Tyson Fury’s recent win against Deontay Wilder has earned the boxer a lot of praise for his comeback story, particularly for his battle with mental health problems and drug addiction. This praise has been earned in some respects but we cannot, and should not, allow Fury’s past derogatory comments to go unscrutinised when discussing the boxer’s legacy as a sportsmen.
Fury has made various remarks over the years which have been described as misogynistic, transphobic, homophobic, or anti-semitic. Most notably, back in 2015, Fury conflated homosexuality with paedophilia, and said that these two things being legalised, alongside abortion, would “lead to the apocalypse”.
In 2016 interview with SportsView London, Fury called transgender people “freaks of nature” and made anti-semitic comments criticising Jewish influence. He said: “Everyone just do what you can, listen to the government follow everybody like sheep, be brainwashed by all the Zionist, Jewish people who own all the banks, all the papers, all the TV stations.”
He also doesn’t hold back with his views on the expectations he has for the women in his life, saying back in 2013 that he would “hang” his sister if she was ever promiscuous and, in another instance, saying “a woman’s place best place is in the kitchen and on her back”.
Fans of Fury may take issue with these comments being brought up given that he has attempted to apologise for these comments since. I say attempted however because, unfortunately, it’s hard to take the boxer’s apologies seriously when they are so vague and, quite frankly, insincere.
After his 2016 SportsView interview Fury released a statement: “I apologize to anyone who may have taken offence at any of my comments, I said some things which may have hurt some people, which as a Christian man is not something I would ever want to do. Though it is not an excuse, sometimes the heightened media scrutiny has caused me to act out in public.”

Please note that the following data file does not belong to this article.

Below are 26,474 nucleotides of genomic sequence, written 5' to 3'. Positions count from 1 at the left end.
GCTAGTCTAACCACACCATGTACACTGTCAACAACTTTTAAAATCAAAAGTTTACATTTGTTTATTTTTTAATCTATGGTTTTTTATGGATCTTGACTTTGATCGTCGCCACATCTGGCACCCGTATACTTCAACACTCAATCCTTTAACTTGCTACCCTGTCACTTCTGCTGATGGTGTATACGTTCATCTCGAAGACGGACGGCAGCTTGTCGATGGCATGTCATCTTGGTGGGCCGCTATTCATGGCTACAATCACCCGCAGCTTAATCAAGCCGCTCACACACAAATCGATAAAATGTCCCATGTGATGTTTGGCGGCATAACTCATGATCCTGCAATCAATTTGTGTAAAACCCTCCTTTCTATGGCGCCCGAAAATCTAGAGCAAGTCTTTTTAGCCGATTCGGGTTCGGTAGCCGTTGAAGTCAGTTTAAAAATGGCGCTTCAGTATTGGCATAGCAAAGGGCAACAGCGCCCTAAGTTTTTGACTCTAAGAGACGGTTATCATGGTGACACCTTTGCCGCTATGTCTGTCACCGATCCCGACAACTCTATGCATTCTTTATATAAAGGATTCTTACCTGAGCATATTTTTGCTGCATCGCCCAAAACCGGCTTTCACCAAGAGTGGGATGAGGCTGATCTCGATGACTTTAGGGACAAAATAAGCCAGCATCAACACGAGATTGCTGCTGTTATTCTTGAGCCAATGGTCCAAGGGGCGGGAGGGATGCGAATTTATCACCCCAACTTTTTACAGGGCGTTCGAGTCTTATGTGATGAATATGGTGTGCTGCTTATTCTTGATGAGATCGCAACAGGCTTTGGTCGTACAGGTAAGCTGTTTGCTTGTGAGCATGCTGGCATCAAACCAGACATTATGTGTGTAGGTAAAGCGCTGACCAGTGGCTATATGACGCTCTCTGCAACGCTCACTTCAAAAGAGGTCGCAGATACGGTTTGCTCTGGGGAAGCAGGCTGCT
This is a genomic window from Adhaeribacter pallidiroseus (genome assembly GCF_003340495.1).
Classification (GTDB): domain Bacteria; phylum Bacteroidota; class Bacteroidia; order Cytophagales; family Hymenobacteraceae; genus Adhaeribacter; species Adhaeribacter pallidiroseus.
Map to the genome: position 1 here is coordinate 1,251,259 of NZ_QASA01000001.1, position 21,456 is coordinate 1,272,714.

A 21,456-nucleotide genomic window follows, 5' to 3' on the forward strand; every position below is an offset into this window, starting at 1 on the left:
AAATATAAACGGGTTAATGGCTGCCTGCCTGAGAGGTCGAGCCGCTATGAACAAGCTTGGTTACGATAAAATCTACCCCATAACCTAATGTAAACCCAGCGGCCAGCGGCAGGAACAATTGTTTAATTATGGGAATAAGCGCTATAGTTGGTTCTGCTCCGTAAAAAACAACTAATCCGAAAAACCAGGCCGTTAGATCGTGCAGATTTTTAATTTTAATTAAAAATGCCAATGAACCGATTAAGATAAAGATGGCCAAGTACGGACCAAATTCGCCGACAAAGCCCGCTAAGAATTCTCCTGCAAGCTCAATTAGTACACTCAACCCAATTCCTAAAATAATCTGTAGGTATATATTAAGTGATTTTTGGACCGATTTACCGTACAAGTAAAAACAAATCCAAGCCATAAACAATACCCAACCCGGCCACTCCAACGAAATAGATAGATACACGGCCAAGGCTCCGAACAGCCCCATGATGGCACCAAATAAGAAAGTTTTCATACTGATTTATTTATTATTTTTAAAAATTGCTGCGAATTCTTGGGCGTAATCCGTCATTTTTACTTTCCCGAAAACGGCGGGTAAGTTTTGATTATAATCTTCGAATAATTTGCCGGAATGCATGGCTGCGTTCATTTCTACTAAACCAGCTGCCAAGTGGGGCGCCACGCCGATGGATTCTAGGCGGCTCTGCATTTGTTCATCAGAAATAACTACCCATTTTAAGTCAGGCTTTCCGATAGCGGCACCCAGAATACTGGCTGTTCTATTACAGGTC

No actual remorse over what he said, no attempt to revise his words and no reassurance that he actually doesn’t hold these views. He may have said that those who know him personally know he is in “no way a racist or bigot”, but he isn’t really convincing those that don’t know him that he doesn’t actually hold these views. The statement was simply an attempt to soothe the outrage and be sorry for the fact that people got upset – not for what he said.
If Fury wants to “hold himself to the highest possible standard” in the future, as he claimed in the same statement, then he needs to actually face up to these comments and accept responsibility for them. So far he isn’t doing a good job. When challenged by the ITV News in 2018 for these comments Fury responded: “no comment” and “I’m boxer, I’m not interested in politics or anything else”. He then proceeded to terminate the interview prematurely. Doesn’t seem like such a high standard to me.
Fury and his team know that the ‘Gypsy King’ has a certain responsibilities as a high profile sportsman, “a duty as the heavyweight champion of the world”, they say. He certainly needs to do a better job, however, if we are to think of him as a role model in the sport.
Yes, he may be good a boxing, and he may have overcome some difficult circumstances in his life, but he’s not the person we should be championing as a hero. And he certainly hasn’t earned that golden throne.